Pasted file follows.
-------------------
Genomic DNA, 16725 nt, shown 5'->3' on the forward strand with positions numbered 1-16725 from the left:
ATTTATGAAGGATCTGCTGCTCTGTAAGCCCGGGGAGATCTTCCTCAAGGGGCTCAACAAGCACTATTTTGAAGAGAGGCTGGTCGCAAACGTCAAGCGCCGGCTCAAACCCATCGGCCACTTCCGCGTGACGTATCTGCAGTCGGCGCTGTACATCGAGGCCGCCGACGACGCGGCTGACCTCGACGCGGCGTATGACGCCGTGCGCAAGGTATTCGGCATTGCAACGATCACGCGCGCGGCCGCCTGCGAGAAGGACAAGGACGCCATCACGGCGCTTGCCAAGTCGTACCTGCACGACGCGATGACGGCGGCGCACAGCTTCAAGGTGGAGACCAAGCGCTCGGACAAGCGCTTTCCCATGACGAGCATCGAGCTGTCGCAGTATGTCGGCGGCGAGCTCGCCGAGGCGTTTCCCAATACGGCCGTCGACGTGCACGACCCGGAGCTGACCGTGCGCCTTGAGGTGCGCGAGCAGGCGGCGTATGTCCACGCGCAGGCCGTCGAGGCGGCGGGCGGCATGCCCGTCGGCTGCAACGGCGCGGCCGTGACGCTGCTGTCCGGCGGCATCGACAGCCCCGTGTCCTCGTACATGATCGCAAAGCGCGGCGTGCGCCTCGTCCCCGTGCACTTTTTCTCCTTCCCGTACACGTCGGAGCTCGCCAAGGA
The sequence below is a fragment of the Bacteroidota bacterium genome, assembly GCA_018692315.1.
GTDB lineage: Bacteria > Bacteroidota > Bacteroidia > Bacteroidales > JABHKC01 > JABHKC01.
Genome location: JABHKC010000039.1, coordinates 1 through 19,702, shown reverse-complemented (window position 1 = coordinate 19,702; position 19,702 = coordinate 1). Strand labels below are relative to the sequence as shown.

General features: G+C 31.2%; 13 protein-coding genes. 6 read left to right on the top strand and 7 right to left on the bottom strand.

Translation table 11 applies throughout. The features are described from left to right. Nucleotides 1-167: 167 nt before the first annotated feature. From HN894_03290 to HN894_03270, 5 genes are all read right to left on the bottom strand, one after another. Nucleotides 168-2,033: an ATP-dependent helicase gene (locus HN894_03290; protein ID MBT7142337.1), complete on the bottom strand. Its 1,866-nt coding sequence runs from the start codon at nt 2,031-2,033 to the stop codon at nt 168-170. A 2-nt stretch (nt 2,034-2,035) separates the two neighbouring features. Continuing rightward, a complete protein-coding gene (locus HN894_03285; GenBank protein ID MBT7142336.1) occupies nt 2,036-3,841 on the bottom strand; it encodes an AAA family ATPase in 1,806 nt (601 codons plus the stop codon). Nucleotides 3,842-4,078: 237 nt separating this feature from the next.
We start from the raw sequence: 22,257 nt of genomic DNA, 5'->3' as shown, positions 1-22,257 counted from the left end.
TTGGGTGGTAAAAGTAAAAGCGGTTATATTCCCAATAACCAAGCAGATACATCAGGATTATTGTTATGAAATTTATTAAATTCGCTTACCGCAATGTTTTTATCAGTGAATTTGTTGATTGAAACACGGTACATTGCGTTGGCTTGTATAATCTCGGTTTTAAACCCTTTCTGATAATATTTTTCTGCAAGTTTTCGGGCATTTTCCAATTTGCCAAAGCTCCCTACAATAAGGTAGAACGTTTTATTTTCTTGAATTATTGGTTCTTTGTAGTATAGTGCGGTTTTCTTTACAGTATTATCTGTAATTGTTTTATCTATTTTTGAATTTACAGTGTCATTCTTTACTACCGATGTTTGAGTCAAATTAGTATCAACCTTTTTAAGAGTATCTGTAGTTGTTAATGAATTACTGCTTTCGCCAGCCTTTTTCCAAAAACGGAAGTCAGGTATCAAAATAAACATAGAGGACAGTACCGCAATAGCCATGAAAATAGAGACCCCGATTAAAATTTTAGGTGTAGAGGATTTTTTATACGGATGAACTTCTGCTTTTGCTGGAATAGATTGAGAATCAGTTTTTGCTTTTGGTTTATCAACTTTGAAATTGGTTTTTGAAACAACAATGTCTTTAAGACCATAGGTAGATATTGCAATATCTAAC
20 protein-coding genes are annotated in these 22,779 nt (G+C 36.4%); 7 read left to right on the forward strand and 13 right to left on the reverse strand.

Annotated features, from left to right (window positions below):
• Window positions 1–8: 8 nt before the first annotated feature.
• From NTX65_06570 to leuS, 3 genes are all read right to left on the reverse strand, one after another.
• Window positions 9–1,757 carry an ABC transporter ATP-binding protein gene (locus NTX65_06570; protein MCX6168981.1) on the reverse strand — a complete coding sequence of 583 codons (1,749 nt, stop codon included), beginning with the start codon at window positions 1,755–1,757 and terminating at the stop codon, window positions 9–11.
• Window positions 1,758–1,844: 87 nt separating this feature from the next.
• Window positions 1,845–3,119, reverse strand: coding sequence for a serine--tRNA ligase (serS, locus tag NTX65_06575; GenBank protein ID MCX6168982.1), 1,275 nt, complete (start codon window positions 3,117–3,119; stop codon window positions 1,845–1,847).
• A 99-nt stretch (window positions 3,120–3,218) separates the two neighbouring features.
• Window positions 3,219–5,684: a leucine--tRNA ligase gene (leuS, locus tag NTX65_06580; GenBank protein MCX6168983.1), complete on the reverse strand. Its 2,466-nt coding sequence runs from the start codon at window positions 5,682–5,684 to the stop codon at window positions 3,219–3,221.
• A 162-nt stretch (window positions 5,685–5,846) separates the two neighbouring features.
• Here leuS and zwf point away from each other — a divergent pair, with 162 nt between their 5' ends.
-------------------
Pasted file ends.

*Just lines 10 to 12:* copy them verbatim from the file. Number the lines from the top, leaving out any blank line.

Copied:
20 protein-coding genes are annotated in these 22,779 nt (G+C 36.4%); 7 read left to right on the forward strand and 13 right to left on the reverse strand.

Annotated features, from left to right (window positions below):
• Window positions 1–8: 8 nt before the first annotated feature.